Game capture has traditionally been something of a dark art. PC gamers have been doing it for years, but when it comes to recording video and audio from consoles, it was always taken as a given that the professional games media had the capability, and that it was beyond the reaches of lesser beings such as us.
And so along comes Roxio (not to be confused with Rovio – the makers of Angry Birds). In the past they’ve focused on creating hardware for moving media across mediums (like VHS to DVD for example), whilst their software arm concerned themselves with audio and video editing. The Game Capture HD Pro takes this hardware and software know-how, points it at the emerging games streaming and e-sports scene, and packages it all together in one very attractive bundle.
I cannot stress enough how simple it is to record your Xbox 360 or PS3. You should note that if you’re looking to do nefarious things like recording Netflix or Sky, the encrypted signal from the console will stop you. However if you want to record gameplay footage, this kit is for you. You start by plugging a laptop (with the supplied software installed) into the Game Capture HD Pro using the USB wire. Then plug the HDMI in and out (component cables are also available, however the signal will be slightly diminished) between the Xbox 360 and TV respectively, you’ll very quickly see the image of your gameplay through your laptop – albeit with a second or two delay.
Although this is almost entirely obvious, even to a layman such as myself, the instructions that come in the box are very useful. Notably, Roxio cannot capture PS3 footage through the HDMI cable because the signal is always encrypted. In this instance component cables have to be used instead. However everything is clearly outlined to get you up and running with just a few cables being slotted in the appropriate ports.
From here you can either stream directly to twitch TV (I’ll talk about that later) or record the audio and video for you to edit later.
Editing is fairly simple. Using VideoWave, which comes in the box, whether you’re a video veteran or a newcomer, everything you need is right there. However, as a child of Sony Vegas Pro, I found the layout a little taxing to get to grips with. This isn’t really a negative, it’s just that VideoWave is not software I’m used to, so it took some time to get things looking the way I wanted them to.
You can even upload directly to youtube or facebook, which is a fantastic timesaver when you consider that’s exactly where most of your videos will go.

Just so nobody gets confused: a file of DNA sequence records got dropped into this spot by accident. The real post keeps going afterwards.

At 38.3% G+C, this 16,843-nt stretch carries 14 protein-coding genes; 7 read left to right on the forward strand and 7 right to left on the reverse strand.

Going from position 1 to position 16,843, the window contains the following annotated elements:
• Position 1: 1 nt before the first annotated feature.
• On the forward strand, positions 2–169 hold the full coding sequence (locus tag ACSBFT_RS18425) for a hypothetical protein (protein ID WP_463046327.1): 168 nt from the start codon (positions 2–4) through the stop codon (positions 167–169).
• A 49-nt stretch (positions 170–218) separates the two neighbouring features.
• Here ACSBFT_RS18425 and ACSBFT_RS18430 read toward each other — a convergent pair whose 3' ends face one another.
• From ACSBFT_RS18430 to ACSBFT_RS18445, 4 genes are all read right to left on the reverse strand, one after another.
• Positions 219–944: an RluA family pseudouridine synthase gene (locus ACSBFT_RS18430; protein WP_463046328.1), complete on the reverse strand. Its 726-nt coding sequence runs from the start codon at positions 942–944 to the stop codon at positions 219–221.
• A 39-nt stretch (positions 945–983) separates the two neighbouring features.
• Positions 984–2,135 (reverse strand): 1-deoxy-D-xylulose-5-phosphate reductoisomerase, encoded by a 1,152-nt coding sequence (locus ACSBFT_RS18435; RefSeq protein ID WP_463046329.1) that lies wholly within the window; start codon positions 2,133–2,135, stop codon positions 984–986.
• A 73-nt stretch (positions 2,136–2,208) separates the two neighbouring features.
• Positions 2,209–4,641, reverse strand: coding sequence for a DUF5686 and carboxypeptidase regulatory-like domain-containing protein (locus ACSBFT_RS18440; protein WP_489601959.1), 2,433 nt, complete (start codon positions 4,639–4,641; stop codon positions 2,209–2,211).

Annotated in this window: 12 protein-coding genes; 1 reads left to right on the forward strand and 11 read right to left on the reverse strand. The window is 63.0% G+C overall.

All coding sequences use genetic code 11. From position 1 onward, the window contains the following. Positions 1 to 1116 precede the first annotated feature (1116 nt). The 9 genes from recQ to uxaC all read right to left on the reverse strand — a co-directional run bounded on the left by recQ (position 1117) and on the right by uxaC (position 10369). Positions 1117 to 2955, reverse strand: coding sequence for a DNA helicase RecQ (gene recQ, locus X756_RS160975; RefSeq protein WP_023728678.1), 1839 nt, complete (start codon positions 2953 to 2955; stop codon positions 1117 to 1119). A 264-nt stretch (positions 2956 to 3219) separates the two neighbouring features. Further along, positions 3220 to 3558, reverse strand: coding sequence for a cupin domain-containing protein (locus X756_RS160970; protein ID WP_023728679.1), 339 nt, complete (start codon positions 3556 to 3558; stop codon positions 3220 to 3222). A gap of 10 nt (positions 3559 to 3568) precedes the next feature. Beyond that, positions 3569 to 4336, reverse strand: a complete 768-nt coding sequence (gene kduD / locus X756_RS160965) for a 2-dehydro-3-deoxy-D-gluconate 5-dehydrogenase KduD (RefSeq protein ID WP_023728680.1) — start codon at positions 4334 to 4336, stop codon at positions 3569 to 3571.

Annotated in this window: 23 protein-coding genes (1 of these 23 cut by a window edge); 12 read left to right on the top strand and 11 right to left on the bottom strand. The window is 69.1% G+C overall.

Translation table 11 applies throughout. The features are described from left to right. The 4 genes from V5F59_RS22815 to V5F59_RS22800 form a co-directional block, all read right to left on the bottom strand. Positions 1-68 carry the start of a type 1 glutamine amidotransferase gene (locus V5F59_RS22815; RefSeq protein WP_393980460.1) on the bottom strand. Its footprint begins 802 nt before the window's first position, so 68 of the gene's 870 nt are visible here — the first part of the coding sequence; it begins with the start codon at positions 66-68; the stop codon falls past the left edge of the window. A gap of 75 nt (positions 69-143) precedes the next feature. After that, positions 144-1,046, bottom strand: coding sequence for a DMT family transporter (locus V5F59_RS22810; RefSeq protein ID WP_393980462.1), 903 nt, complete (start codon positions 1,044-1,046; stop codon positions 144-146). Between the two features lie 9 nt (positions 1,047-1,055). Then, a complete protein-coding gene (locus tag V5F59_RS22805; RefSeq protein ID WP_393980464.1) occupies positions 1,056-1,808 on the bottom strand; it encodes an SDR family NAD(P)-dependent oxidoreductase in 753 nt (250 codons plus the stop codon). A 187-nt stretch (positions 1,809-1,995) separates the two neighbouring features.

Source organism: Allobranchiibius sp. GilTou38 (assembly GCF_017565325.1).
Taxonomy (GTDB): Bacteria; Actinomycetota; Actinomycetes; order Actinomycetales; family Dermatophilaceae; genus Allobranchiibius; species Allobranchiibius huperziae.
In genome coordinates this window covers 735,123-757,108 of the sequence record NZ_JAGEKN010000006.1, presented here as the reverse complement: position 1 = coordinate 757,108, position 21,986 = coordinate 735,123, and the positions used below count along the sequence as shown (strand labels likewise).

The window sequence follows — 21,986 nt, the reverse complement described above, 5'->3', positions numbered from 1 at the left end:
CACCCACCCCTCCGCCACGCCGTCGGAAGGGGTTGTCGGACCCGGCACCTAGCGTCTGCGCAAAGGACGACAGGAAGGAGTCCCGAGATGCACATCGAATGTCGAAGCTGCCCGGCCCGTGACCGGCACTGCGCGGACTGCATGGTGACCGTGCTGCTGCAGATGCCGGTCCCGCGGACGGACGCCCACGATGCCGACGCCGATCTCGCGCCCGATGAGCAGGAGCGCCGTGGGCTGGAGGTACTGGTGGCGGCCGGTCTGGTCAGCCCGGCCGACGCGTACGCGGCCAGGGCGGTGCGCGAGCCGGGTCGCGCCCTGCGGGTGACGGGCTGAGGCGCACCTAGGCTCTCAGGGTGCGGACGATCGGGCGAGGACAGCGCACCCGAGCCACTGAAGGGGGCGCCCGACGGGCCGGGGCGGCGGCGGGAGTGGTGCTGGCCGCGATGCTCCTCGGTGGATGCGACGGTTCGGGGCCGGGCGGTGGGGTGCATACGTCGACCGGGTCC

The actual act of streaming is a fantastic feature that is again built into the package. Once you’ve installed the software, simply link it to your twitch tv account, hit the stream button and away you go. The major downside to this is that you will be throttled when it comes to upload speeds. If you have less than 1mbps upload (1.5mbps preferable), the “stream in HD” selling point of the kit will be somewhat moot. You can stream in HD; your internet provider probably won’t let you. With super fast internet rolling out across the country, it won’t be too long before this consideration becomes a thing of the past.
In an attempt to streamline the offering as much as possible, the hardcore may find that some of their customisation options are frustratingly missing. Whilst you can adjust the quality of your live stream using the slider bar, for example, some will probably lament the fact that they aren’t given access to tweak individual aspects of the stream. That being said, this never proclaims to be the best on the market, however it arguably presents the best value for money.
Finally, and this is probably the least important selling point of the Roxio Game Capture HD Pro: it looks… sexy. With an unfussy, sleek design and purple light up LEDs, this is a piece of kit you’ll be happy to show off to any visitors to your sitting room / bedroom / game streaming lair (mwahaha optional).
All in all, Roxio have taken disparate activities and put them into one box to great success. With Roxio Game Capture HD Pro, you won’t need separate systems to handle game capture and streaming. If you only care about capture, it may well be time to consider trading in for this. The low price, competent video editing suite and excellent game capture hardware are well worth your money. I can see this fantastic combined hardware and software offering smashing the streaming and capturing community wide open; reducing barriers to entry and turning every gamer into a potential broadcaster.
- Tom Wallis